MSBuild: A Real-World Recursive Application

I recently posted on this blog a “toy application” of MSBuild that calculates factorials. Well, this weekend I was working on the new build script for the Nito.Async library, and surprised myself by finding an actual real-world application for this code!

It turns out that this is useful when autogenerating publisher policies. Nito.Async follows a simple major.minor version numbering scheme, where changes in minor are always fully backwards-compatible and changes in major never are. Publisher policies are a way of declaring backwards compatibility for strongly-named assemblies in the GAC (more info on MSDN and in KB891030).

To autogenerate publisher policies for a version maj.min, the build script must build a separate dll for each version in the range [maj.0, maj.min). It turns out that the recursive behavior in my “factorial.proj” toy was exactly what I needed; I just changed the return value to concatenate a list of numbers instead of multiplying them together.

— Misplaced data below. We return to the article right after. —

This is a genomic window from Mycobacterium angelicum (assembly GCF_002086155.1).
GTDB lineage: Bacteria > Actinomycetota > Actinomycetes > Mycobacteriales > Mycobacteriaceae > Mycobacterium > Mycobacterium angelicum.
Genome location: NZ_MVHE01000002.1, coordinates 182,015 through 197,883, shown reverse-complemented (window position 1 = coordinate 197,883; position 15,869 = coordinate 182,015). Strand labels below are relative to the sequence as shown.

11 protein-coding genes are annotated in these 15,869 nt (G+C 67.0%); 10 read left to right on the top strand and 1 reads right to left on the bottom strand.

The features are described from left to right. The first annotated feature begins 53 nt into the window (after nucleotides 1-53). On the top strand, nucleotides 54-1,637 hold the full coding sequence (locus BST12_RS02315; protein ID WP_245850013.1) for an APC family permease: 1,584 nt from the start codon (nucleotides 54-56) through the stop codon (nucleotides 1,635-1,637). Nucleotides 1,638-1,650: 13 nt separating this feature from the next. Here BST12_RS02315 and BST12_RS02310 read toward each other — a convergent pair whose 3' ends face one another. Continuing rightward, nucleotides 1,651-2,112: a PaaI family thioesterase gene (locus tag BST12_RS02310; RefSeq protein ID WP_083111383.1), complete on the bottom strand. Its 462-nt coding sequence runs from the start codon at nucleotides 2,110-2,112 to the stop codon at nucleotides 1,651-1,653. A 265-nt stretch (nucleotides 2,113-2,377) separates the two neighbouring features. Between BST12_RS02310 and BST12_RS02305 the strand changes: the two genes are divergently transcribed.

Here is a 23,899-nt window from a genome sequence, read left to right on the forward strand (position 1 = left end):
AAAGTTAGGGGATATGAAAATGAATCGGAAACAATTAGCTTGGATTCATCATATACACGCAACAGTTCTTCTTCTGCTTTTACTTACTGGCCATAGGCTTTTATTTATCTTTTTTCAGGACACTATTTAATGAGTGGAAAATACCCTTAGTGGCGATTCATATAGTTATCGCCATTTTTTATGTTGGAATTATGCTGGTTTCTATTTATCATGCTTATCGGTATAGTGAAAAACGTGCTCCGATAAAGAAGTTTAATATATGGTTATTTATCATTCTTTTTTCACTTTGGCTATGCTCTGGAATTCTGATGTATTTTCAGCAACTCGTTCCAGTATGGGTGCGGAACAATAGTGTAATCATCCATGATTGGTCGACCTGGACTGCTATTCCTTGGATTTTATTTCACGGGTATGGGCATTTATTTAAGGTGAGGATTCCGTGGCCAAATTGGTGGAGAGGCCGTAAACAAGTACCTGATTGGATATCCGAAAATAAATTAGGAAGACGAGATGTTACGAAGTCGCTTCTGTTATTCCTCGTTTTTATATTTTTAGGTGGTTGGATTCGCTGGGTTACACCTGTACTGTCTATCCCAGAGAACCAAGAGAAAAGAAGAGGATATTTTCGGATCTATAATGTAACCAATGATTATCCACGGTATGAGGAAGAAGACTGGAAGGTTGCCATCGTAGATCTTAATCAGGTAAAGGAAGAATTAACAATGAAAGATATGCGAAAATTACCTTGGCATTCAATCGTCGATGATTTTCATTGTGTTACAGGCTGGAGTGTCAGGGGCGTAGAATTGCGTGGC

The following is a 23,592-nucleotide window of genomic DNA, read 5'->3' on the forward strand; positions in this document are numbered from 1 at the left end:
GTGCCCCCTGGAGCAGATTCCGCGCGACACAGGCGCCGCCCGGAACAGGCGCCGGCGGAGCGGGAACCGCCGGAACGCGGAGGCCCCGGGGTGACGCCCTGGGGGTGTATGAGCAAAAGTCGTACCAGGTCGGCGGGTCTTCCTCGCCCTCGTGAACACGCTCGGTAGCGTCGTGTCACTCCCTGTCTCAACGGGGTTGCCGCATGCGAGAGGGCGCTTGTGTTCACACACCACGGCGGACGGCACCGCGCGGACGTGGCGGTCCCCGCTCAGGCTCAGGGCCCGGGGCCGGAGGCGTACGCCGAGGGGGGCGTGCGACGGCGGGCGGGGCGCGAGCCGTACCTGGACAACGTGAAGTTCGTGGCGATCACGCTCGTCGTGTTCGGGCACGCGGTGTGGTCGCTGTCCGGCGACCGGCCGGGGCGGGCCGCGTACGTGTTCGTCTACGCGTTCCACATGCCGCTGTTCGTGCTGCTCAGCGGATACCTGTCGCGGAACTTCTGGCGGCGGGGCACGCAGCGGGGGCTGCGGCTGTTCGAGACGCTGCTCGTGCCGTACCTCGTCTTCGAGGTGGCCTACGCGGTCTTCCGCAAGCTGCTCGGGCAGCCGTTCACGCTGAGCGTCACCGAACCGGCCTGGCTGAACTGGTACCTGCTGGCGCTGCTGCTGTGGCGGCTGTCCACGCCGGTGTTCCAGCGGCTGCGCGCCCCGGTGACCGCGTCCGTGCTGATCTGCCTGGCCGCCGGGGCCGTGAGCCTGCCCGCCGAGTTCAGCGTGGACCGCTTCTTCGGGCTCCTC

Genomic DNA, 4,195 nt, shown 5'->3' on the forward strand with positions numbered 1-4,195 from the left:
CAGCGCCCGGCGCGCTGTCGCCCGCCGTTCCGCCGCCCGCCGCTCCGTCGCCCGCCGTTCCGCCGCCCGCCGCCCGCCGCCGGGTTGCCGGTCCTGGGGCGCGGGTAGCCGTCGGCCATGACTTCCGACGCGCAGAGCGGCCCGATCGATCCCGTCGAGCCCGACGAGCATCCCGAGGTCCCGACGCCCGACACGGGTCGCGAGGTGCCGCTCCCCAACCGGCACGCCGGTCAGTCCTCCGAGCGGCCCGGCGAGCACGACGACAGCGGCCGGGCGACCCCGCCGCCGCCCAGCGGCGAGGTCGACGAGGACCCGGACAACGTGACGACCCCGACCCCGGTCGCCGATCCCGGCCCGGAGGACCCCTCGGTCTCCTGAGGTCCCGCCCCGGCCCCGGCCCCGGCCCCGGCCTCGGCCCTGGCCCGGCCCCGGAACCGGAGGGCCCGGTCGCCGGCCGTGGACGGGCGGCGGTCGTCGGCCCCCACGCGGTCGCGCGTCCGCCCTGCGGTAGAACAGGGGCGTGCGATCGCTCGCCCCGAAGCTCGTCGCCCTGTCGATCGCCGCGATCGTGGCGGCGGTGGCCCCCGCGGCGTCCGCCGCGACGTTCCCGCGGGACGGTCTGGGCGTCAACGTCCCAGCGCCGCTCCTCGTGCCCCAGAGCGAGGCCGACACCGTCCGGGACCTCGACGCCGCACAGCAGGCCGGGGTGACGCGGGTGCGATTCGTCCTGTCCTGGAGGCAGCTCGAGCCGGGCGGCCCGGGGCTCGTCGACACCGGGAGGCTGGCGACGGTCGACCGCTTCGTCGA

There was one other small hurdle to overcome; I had to perform a cross product of two different item groups (the list of “previous minor versions” and the list of library dlls). This is not exactly straightforward in MSBuild, and is a common question (just Google for “MSBuild cross product”).

The updated build script for Nito.Async has been checked into CodePlex, so if you want to see the details on how this works, you can view it online here. I’m not going to post it on the blog here, for sake of space.